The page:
ST Helens Magistrates’ Court was called to hear evidence in a long-running criminal investigation by Hong Kong police.
In one of the most unusual hearing in the town’s legal history, the court heard the testimony of a witness to proceedings in Hong Kong.
The individual, who cannot be named for legal reasons, gave a sworn deposition to the court under powers usually reserved for probes into terrorist plots and forgery rings.
The original application, which was heard on August 31, from the Home Office, was granted, paving the way for the testimony to the heard in St Helens.
However, mystery surrounds the precise nature of the hearing because of an order by the Home Office banning publication of the details surrounding the case.
The application was made to provide legal assistance for the authorities in Hong Kong and was issued under section 15 of the Criminal (International Co-operation) Act 2003.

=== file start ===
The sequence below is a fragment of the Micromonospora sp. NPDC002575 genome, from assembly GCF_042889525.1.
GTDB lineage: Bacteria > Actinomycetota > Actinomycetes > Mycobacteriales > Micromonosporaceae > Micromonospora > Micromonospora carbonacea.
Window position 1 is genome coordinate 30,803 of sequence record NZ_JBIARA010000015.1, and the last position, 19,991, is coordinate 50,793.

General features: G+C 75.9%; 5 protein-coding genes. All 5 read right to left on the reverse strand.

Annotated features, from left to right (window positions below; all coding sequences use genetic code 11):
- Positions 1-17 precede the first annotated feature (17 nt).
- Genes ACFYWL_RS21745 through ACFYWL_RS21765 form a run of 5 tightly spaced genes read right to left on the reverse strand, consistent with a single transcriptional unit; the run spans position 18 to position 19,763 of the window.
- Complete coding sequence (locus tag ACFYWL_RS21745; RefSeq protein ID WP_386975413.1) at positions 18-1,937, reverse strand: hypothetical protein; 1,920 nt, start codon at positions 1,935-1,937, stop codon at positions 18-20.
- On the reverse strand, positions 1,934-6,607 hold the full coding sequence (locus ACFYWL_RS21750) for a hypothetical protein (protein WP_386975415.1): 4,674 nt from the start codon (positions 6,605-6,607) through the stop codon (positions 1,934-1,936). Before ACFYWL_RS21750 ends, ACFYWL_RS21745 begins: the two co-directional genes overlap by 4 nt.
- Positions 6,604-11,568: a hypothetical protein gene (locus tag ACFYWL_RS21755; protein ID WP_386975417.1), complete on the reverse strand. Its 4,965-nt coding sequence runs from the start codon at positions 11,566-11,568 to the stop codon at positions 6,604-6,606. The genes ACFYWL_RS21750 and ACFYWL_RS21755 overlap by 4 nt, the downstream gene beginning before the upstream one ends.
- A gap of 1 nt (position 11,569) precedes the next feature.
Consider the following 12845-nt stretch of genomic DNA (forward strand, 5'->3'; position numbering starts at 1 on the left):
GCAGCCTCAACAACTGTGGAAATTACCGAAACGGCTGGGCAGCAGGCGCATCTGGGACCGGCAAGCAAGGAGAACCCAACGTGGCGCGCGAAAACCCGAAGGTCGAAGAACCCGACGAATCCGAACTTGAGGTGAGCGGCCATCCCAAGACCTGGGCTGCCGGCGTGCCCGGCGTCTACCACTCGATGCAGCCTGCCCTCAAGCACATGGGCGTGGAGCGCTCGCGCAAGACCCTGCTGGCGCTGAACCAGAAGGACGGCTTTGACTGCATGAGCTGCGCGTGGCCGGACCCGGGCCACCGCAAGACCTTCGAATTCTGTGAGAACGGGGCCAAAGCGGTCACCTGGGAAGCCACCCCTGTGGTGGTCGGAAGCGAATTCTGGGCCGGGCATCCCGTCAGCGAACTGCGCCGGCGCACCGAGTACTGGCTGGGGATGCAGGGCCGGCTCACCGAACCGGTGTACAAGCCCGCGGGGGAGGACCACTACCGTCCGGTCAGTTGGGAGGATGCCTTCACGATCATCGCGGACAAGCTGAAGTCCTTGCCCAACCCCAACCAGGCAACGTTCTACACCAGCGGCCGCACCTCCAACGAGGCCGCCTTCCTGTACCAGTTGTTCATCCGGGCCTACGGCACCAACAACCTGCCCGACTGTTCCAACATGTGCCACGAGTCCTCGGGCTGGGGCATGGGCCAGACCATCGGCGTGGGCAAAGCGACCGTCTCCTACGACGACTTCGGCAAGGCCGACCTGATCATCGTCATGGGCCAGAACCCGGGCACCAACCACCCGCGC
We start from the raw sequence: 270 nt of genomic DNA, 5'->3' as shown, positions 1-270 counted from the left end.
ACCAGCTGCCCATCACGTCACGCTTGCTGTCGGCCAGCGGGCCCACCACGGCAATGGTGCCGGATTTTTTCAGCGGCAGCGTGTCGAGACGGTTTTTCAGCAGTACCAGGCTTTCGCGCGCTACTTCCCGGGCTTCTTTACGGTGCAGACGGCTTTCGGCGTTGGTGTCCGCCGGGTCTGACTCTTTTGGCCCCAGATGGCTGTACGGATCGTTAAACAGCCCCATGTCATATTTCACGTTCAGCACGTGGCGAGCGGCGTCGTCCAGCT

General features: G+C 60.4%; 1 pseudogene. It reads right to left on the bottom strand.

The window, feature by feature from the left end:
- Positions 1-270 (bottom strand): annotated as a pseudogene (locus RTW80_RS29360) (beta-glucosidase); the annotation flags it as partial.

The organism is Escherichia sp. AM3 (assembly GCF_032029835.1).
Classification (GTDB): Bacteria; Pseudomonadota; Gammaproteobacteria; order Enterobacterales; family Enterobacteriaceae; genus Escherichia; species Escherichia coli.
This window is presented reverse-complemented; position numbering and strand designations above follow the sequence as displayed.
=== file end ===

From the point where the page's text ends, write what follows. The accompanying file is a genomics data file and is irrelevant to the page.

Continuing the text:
Court records seen by the St Helens Reporter reveal the application relates to ‘the use of obtaining evidence for use in Hong Kong’.
It is unclear who gave the deposition or precisely why the hearing was held in St Helens.
The Criminal (International Co-operation) Act 2003 is designed to help police forces and intelligence services around the globe tackle terrorist threats and organised forgery and counterfeiting operations.
It also gives Home Secretary Theresa May (pictured) the power to order the hearing take place in any court in England and Wales deemed appropriate.
A Home Office spokesman declined to comment.
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